6x01Desplane copy.jpgTwo weeks from today, “Lost” ends. It will end with a two and a half hour finale, which makes it the “Lord of the Rings” of television finales. I was exhausted after “The Candidate,” and that was only an hour long. My wife might have to call out EMTs to paddle me back to life after a two and a half hour swan song. But as we look at the sad conclusion to the show’s run, it’s time to start thinking about how the show’s narrative might end. Jacob said, “It only ends once. Everything else is just progress.” But what will the “end” of “Lost” look like?
There are two basic ways in which Darlton can finish the show’s onscreen saga. Firstly, they could give us a definitive ending to everything that’s come before. We’ll understand that the lives of these characters will go on, but whatever happens isn’t really related to what we’ve just witnessed. Think of “Return of the Jedi”: I’m sure that Luke Skywalker went on to have many adventures, but the thrust of the “Star Wars” saga centered around Anakin Skywalker’s relationship to his children and ultimate redemption through them. With that story finished, so too was “Star Wars.”
Secondly, Darlton could offer the end of one story and then introduce/tease the start of a second one. The most popular conception of this theory via readers and other blogs: the show will end with a recapitulation of the opening scene of “The Incident,” in which two of our characters become the new Jacob/Man in Black and the whole story of the Island continues offscreen in our imagination. And fanfic. And authorized novels. And so forth and so on. Think “Return of the Jedi” if the story closed not on dancing Ewoks, but the reveal of a new Sith Lord ready to burn the galaxy down rather than listen to that stupid song close out the original trilogy. (And honestly, we would have sided with Darth Redonkulous had Lucas attempted to pull this off.)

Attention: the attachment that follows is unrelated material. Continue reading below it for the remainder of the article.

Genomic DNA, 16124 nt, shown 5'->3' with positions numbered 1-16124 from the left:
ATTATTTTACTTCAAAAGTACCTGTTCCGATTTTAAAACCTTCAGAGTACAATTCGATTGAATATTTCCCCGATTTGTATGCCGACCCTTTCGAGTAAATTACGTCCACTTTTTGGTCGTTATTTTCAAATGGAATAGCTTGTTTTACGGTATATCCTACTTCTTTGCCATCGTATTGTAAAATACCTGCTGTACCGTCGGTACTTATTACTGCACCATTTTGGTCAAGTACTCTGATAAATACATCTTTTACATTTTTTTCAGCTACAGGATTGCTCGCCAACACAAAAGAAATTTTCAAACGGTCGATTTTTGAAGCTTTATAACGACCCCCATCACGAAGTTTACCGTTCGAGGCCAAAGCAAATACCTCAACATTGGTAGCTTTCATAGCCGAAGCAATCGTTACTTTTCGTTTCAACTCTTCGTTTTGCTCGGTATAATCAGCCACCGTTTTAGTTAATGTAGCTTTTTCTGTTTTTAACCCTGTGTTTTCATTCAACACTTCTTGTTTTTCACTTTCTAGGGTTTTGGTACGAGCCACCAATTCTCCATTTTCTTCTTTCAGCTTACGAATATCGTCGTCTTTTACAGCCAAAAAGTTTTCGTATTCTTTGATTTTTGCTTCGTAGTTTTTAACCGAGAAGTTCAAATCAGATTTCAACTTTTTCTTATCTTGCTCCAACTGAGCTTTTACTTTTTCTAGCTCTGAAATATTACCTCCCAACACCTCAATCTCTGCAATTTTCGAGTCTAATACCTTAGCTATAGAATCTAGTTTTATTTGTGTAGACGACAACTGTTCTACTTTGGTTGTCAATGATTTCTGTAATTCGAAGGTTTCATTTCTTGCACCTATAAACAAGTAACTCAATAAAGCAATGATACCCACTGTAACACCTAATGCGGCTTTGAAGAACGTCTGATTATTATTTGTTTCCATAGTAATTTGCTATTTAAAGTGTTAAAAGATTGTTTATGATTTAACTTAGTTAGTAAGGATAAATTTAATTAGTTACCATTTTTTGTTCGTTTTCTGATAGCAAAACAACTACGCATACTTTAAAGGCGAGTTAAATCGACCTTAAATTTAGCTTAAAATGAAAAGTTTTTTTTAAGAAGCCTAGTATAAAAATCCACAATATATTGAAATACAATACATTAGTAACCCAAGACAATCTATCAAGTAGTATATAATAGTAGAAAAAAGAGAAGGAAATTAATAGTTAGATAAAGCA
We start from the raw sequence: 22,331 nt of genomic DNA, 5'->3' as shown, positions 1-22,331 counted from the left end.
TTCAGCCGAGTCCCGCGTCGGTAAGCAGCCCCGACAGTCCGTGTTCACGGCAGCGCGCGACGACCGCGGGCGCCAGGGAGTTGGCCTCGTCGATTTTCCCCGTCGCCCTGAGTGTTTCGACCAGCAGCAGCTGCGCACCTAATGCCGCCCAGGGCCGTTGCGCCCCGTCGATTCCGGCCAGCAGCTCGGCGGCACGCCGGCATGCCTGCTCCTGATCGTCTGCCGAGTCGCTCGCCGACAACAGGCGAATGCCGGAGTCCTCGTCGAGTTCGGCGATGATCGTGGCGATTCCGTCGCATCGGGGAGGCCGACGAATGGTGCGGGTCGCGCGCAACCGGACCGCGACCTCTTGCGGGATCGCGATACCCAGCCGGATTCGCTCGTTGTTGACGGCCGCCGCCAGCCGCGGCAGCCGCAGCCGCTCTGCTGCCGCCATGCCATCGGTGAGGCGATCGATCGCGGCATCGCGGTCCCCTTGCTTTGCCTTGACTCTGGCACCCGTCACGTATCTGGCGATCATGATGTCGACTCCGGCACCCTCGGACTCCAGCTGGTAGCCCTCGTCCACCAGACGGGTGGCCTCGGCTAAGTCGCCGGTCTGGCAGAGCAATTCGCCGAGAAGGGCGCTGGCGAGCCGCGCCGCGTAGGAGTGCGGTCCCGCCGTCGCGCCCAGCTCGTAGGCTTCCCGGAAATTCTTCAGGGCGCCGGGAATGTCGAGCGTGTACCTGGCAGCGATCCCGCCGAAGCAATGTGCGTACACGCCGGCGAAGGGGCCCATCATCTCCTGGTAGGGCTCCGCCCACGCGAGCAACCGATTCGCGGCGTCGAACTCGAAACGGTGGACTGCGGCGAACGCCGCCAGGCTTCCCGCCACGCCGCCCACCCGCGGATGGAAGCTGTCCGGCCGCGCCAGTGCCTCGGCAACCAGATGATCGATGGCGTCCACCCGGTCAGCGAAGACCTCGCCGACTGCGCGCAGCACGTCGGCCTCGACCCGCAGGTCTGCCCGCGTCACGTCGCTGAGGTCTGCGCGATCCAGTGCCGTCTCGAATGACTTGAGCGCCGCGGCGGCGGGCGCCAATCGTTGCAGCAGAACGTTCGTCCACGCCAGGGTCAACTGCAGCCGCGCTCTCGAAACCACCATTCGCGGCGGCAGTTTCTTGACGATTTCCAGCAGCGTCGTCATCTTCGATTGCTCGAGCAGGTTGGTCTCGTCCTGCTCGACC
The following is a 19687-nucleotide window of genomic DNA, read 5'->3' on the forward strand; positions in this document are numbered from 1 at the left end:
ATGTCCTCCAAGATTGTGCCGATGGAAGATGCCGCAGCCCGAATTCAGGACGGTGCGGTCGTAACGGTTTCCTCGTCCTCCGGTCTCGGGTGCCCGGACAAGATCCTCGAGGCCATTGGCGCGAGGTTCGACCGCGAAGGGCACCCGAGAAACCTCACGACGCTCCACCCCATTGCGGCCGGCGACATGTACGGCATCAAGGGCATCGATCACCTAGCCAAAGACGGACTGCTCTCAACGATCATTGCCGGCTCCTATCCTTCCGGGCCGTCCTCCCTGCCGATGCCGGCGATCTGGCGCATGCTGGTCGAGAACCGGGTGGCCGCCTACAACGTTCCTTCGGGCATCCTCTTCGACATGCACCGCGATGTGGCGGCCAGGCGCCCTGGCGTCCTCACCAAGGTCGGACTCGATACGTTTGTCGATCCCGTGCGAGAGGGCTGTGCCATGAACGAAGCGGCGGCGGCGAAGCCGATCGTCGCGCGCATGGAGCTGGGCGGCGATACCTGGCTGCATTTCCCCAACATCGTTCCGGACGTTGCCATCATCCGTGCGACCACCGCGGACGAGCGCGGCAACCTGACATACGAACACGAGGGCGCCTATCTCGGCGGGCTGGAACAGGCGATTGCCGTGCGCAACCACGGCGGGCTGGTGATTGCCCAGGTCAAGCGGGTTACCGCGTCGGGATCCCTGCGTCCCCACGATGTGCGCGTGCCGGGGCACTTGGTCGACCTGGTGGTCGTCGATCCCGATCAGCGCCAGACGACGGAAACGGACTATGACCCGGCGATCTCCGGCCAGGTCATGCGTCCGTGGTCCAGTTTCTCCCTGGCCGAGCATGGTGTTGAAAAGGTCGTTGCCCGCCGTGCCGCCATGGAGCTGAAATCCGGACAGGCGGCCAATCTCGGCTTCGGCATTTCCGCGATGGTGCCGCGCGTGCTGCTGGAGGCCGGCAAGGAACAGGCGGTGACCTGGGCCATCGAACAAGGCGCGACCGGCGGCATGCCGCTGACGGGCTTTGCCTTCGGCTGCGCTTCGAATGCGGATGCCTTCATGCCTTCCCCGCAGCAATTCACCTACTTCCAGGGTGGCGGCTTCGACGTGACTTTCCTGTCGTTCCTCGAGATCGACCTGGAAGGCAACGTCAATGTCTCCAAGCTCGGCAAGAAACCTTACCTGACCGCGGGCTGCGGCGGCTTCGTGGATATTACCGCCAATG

I’m not sure there’s a “right” and “wrong” way to go here, but each variation comes with its own pitfalls. A lot of this comes down to what Jacob means about things ending on the Island. I’ve taken this to mean that one of the candidates has to make a choice that catapults humanity as a whole past what they are and onto the next stage of what they are supposed to be. That does NOT mean that humanity is perfected when one of the remaining candidates zigs where the others have zagged. But the “end” is in fact the “beginning” of everything else. To use another “Lord of the Rings” analogy: that story is about the end of the Age of Elves and the dawn of the Age of Man. The world evolved, but one age gave way to another.
The question then becomes: is the Island needed in that next age? If you don’t think it’s needed, then its place at the bottom of the ocean in the sideways world is fine and dandy. If you don’t think the sideways world is where the story should end, you might be happy with the idea of it still sinking to the bottom of the ocean in the Island timeline. Or, you might be happy with the Island itself simply “appearing” in a heretofore location, somehow uncharted but now able to visited as a place of fauna, not fantasy. There are plenty of ways in which this can play out.